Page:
Building a cache server using Varnish and NGINX for high availability websites

In this tutorial I intend to show you how to reverse proxy a website without SSL using NGINX, cache it into Varnish and delivery the cached content under SSL at 443 port. You can use this structure to solve issues like broken SSL on websites that you have no control and no access (which was my case) and improve performance/uptime.

What is Varnish?

Varnish is powerful and flexible open-source HTTP accelerator and also a reverse proxy. It caches the content from a specified IP/domain inside the RAM memory and serve it on it’s own port, 6081 (you can change it, if needed). It speeds up your content delivery. You can also use Varnish to keep your website up even when the main server is down.

What is Nginx? How can I use Nginx with Varnish?

NGINX is a high performance webserver, a mail proxy server, and a generic TCP/UDP proxy server. It can be used to host and serve high performance websites and applications, to proxy webservers and to do reverse proxy.

You can also use Varnish to listen the 80 port and to reverse proxy, but NGINX gives you more options than Varnish. If you want to cache a website that is under SSL, Varnish won’t do that by itself. You’ll need another software to make the request on 443 port under SSL credentials and proxy it to Varnish. NGINX do that. It brings more dynamism into your cache server.

Requisites to this tutorial

  • A running Debian 9 or Ubuntu 18.04 server with SSH enabled;
  • A running website with or without SSL;

Note: This tutorial may not work on other Debian versions.

So, let’s begin \o/

Step 0 – Basic server settings

I’m assuming that you’re using a fresh Debian 9 installation. If not, you can jump to step 1.

The first thing we always should do in a fresh Linux install is updating and upgrading our packages. We also must to set the server’s timezone.

$ sudo apt-get update && sudo apt-get upgrade
$ sudo ln  -sf /usr/share/zoneinfo/America/Sao_Paulo /etc/localtime

Change “/America/Sao_Paulo” with your location timezone.

Step 1 – Install NGINX and configure the proxy

After upgrading your packages, you can install NGINX.

$ sudo apt-get install nginx

Now, we must to configure the nginx.conf file located at /etc/nginx/nginx.conf . Use your favorite text editor to do that.

$ sudo vi /etc/nginx/nginx.conf

Delete everything inside the file and paste the text bellow. Don’t forget to change the values with your matching data.

events {}
http {
    server {
    access_log /var/log/nginx/;
    error_log  /var/log/nginx/;

    location / {
        proxy_set_header Host;

    listen 8080;


In short, we’re telling to NGINX to reverse proxy all the exposed content with the header located at and put the content at your server’s 8080 port.

Save, exit and reload the NGINX configuration.

$ sudo nginx -s reload

If you want to test the proxy, change the 8080 port to 80 and request on your web browser (change to your ip). Remind to change it back to 8080 port before going on.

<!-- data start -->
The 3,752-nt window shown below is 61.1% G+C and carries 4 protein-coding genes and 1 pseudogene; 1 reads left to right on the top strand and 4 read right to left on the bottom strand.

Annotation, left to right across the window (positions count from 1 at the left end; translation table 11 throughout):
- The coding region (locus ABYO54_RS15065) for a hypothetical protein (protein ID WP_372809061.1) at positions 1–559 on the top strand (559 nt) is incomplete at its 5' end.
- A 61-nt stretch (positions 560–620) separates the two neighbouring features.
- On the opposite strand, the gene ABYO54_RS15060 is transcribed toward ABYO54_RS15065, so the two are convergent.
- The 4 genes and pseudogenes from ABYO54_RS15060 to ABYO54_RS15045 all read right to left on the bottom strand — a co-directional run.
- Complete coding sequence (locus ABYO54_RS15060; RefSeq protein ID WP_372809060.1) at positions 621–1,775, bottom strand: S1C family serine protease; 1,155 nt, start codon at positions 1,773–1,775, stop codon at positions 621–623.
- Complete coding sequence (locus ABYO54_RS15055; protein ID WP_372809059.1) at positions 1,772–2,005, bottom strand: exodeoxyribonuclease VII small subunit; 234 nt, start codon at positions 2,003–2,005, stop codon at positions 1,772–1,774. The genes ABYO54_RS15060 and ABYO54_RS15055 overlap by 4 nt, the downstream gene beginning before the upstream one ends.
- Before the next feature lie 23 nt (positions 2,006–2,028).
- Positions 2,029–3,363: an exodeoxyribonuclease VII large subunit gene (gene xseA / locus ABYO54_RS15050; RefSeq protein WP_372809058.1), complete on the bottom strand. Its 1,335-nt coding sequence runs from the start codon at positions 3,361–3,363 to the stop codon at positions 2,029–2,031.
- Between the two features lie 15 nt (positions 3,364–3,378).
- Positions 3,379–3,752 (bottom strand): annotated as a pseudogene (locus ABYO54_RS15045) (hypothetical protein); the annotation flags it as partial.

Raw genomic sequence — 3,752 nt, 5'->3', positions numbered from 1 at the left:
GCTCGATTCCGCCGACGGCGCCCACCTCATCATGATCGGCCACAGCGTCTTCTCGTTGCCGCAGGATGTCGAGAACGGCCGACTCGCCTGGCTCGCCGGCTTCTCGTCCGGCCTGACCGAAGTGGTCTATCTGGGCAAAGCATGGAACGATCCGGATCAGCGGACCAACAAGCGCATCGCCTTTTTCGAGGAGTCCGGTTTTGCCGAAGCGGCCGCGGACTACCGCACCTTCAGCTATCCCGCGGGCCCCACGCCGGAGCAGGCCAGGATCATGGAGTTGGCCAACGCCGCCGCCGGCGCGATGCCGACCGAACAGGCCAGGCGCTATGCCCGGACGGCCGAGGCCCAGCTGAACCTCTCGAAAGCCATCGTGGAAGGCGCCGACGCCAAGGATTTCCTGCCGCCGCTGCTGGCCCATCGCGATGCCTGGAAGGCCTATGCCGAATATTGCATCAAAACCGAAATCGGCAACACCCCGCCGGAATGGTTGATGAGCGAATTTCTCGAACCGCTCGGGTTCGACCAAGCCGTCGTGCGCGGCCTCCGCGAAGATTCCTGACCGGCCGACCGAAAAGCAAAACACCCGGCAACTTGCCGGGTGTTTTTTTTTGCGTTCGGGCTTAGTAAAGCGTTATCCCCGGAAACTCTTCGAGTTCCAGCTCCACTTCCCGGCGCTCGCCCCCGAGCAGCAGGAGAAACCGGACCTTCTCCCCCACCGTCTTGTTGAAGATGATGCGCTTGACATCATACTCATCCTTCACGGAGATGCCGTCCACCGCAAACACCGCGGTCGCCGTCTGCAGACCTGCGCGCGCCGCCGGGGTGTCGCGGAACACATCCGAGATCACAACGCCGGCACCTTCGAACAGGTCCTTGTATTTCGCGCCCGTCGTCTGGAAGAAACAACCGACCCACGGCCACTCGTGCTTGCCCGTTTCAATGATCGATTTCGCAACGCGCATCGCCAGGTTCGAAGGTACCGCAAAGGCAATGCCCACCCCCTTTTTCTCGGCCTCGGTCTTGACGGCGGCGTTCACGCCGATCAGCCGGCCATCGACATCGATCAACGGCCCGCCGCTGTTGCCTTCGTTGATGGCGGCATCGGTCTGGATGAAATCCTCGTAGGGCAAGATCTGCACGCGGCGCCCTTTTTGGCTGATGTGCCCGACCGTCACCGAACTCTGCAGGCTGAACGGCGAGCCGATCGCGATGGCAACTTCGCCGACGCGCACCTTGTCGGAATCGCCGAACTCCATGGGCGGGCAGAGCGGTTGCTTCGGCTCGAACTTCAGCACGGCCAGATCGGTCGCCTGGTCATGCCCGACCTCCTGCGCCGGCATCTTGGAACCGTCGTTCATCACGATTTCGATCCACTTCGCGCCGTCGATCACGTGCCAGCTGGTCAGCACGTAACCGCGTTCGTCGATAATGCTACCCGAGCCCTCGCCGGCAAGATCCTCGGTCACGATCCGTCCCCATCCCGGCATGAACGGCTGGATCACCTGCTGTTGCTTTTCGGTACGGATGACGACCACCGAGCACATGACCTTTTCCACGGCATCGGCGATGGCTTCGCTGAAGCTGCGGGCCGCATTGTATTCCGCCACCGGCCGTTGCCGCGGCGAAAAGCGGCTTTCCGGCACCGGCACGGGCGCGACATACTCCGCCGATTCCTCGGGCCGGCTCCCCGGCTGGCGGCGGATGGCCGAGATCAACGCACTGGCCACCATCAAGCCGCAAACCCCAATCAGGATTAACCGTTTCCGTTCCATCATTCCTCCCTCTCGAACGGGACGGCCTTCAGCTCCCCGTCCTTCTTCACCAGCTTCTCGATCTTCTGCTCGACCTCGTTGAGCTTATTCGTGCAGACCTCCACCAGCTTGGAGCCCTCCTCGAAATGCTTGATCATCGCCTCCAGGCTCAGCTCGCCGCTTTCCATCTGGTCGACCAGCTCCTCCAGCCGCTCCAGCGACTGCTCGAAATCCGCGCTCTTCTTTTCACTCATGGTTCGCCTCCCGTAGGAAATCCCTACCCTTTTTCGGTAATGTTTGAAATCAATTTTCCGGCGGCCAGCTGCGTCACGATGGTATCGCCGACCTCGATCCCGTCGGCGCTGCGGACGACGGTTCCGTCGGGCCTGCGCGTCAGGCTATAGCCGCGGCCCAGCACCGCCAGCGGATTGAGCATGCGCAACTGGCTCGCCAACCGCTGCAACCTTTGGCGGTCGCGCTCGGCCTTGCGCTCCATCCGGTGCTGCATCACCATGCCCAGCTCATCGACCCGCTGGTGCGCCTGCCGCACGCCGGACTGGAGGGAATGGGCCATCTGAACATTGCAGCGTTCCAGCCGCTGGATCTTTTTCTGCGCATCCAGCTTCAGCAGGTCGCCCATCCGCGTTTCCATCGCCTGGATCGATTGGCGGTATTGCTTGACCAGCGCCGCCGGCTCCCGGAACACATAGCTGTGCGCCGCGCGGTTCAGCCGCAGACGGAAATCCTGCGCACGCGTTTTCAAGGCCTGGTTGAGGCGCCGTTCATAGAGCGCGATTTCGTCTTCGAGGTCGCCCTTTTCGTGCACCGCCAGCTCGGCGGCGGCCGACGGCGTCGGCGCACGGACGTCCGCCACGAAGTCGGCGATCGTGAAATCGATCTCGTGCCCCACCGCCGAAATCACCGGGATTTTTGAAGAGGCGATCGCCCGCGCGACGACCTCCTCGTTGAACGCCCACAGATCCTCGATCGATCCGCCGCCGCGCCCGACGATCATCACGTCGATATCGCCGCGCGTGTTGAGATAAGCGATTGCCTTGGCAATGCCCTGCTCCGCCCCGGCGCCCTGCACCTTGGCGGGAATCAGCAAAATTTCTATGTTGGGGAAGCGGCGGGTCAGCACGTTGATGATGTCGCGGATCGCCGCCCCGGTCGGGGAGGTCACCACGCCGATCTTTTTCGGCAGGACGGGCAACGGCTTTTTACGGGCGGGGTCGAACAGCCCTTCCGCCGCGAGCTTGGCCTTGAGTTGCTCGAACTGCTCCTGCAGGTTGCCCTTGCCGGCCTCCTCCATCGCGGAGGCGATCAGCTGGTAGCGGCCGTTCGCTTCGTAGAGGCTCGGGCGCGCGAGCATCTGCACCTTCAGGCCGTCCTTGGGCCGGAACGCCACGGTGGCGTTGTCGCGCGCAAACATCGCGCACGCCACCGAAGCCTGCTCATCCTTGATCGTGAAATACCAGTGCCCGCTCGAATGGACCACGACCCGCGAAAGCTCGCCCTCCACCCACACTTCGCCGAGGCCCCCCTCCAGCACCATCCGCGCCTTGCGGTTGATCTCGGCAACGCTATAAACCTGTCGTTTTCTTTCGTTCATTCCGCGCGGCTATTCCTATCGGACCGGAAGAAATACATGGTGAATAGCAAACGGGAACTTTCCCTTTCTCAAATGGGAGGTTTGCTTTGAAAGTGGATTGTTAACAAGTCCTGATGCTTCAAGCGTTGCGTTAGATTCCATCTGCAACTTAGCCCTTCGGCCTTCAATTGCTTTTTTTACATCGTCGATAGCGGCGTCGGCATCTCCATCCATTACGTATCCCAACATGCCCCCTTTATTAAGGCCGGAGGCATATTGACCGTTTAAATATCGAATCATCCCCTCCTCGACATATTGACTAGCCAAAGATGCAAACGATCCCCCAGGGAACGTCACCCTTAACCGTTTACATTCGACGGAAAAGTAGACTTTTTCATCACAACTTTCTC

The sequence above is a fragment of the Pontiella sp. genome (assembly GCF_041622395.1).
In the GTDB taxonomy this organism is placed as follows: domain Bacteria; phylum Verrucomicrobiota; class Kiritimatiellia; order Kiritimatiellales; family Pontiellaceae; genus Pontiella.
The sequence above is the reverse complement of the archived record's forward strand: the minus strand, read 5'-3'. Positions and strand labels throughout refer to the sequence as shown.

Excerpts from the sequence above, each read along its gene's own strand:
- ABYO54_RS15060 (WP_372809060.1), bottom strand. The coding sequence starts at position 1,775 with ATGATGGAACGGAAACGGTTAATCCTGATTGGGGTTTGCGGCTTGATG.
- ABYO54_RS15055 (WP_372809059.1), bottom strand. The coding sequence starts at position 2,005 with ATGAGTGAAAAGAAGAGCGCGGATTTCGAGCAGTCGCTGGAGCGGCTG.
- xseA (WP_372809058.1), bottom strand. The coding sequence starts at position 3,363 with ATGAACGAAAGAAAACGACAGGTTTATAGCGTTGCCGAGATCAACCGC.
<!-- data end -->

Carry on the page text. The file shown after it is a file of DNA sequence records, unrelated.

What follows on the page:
Step 2 – Install Varnish and configure

To install and run Varnish on Debian, simply use:

$ sudo apt-get install varnish
$ sudo service varnish start

By default, varnish reads the content from localhost on 8080 port, which is the same port that we’re proxying the content on NGINX. So, it won’t be necessary editing the default.vcl file located at /etc/varnish/

You can edit the default.vcl file to configure your cache memory, availability and other stuffs.

Step 3 – Configure NGINX to listen the 80 port

Now we need to put our 8080 port content on 80 port.
Open your nginx.conf located on /etc/nginx/, go to the last line (before the last brace) and paste this:

    server {
    access_log /var/log/nginx/;
    error_log  /var/log/nginx/;

    location / {
        proxy_set_header Host;

    listen 80;


Reming to change the values with your data.

Save, exit and reload your NGINX configuration.

You can check your ports usage using this:

$ sudo netstat -plnt

If everything is ok, you should see something like the screenshot bellow.

Usage of my server ports

To test it, open a browser and type: http://your.server.ip
If your configuration is right, you’ll be able to see your cached content on the page.

Now you can point your domain to the cache server.

Step 4 – Install SSL certificate using Certbot

To this step, you’ll need to point your domain to your cache server using your domain DNS.

Ok. We got a working cache server responding on 80 port and a reverse proxy pointing to the website server, but, what if someone tries to access it under HTTPS? It will not work. We need to add some SSL credentials.

Let’s create our certificate and install it on our server. To do this, we will use Certbot to get a free SSL certificate from Let’s Encrypt.

Certbot has a NGINX module that is really helpful. Get it using:

$ sudo apt-get install certbot
$ sudo apt install python-certbot-nginx

Now create your certificate and add it into your NGINX configuration:

$ sudo certbot --nginx

Enter your e-mail and agree the license. It will ask if you want to subscribe on their mailing list. Then, it will show all your NGINX configured name servers. Select the one equivalent to and chose to redirect HTTP to HTTPS.

And it’s done. Open your browser and type

If it doesn’t works, try cleaning all the caches of your web browser and try again.

Now you have your website responding from a cache server and running under SSL encryption, all from outside. Amazing, isn’t? =)

Any suggestions? Leave a comment

One Comment

Leave a Reply

Your email address will not be published. Required fields are marked *